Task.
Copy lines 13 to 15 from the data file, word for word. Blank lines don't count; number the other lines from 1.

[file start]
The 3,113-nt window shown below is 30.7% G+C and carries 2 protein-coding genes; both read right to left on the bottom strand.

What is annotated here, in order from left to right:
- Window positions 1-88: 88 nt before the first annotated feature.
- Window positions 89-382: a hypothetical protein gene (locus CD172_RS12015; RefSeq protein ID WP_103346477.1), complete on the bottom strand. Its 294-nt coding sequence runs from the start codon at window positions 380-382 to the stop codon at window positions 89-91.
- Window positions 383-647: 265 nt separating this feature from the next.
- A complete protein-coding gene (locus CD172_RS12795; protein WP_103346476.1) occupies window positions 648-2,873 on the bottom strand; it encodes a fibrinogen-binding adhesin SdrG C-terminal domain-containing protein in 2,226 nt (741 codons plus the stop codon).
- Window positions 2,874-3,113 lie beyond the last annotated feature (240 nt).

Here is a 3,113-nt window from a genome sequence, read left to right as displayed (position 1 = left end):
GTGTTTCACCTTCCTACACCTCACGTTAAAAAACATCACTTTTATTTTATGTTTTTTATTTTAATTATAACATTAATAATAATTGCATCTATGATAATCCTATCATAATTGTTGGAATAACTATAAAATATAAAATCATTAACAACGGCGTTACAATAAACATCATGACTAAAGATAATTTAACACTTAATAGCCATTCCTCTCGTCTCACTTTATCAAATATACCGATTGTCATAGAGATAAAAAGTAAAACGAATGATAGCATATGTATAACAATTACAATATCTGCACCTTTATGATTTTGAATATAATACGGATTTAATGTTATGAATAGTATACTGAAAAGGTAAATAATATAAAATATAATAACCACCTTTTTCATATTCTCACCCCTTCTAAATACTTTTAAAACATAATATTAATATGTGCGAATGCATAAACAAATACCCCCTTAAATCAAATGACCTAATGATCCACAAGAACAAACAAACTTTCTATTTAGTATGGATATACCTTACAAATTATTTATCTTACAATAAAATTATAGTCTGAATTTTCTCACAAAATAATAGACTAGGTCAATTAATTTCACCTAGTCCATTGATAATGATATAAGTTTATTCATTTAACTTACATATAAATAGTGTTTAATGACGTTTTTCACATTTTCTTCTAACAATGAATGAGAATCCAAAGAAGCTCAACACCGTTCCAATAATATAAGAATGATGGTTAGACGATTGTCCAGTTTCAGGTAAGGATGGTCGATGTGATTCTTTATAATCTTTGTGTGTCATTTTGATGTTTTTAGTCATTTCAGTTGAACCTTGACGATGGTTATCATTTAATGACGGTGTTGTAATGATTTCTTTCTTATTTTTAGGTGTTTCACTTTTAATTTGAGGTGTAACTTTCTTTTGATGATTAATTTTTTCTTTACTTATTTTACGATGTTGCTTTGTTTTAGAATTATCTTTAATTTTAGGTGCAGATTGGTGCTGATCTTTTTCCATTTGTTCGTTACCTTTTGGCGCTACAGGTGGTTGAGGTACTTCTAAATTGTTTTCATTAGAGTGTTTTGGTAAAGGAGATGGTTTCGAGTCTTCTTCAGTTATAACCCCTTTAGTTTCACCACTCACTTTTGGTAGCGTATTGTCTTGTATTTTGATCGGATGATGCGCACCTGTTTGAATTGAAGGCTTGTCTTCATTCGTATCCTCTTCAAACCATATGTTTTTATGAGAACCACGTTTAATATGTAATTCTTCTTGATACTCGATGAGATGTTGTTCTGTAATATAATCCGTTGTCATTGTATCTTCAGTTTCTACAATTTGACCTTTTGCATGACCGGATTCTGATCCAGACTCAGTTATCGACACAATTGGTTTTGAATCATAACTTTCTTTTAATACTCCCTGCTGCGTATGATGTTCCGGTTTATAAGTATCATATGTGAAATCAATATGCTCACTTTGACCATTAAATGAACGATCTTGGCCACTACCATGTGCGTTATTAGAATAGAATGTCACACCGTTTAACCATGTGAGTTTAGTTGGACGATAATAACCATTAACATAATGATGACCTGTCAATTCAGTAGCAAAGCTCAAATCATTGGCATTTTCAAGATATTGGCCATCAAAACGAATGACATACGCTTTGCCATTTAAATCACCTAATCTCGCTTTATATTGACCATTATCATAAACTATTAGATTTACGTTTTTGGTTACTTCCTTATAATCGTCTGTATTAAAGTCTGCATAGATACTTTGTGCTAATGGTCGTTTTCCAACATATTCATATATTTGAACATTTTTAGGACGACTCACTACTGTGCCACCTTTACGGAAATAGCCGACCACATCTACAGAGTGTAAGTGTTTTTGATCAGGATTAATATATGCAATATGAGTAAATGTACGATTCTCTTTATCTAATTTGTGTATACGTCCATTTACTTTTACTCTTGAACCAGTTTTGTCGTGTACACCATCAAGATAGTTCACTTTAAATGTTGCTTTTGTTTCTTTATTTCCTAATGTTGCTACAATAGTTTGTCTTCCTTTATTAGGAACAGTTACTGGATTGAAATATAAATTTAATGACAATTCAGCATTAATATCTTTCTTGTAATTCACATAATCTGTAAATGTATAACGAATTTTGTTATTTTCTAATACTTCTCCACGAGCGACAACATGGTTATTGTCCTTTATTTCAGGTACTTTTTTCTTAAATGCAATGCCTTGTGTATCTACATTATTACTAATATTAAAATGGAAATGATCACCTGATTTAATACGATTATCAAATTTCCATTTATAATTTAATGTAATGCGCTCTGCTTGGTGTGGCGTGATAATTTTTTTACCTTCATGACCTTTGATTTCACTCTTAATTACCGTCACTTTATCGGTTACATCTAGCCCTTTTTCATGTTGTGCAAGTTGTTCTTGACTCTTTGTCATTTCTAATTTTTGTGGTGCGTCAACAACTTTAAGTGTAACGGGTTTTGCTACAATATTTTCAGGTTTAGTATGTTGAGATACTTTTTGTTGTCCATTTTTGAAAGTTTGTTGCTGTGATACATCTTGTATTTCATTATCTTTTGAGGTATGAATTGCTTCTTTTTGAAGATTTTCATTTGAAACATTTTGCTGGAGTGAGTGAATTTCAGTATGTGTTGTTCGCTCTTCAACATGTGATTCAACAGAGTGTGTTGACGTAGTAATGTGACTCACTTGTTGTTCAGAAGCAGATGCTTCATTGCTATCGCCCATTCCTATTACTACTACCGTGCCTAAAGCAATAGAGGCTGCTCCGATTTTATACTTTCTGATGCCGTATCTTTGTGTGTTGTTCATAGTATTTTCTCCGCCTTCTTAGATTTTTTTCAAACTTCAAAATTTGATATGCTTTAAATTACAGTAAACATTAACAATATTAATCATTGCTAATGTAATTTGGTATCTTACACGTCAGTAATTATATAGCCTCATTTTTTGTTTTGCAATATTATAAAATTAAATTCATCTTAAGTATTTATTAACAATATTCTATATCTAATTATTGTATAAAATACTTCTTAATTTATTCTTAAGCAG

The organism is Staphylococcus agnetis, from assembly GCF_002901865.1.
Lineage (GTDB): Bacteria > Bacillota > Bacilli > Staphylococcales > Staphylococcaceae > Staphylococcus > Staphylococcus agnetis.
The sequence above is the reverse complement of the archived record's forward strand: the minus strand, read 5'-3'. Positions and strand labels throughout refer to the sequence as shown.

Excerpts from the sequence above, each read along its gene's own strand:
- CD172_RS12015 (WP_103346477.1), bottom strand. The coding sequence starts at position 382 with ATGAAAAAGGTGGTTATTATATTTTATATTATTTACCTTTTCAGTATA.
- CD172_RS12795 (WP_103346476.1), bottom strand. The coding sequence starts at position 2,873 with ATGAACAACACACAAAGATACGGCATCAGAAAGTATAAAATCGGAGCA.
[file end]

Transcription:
Excerpts from the sequence above, each read along its gene's own strand:
- CD172_RS12015 (WP_103346477.1), bottom strand. The coding sequence starts at position 382 with ATGAAAAAGGTGGTTATTATATTTTATATTATTTACCTTTTCAGTATA.
- CD172_RS12795 (WP_103346476.1), bottom strand. The coding sequence starts at position 2,873 with ATGAACAACACACAAAGATACGGCATCAGAAAGTATAAAATCGGAGCA.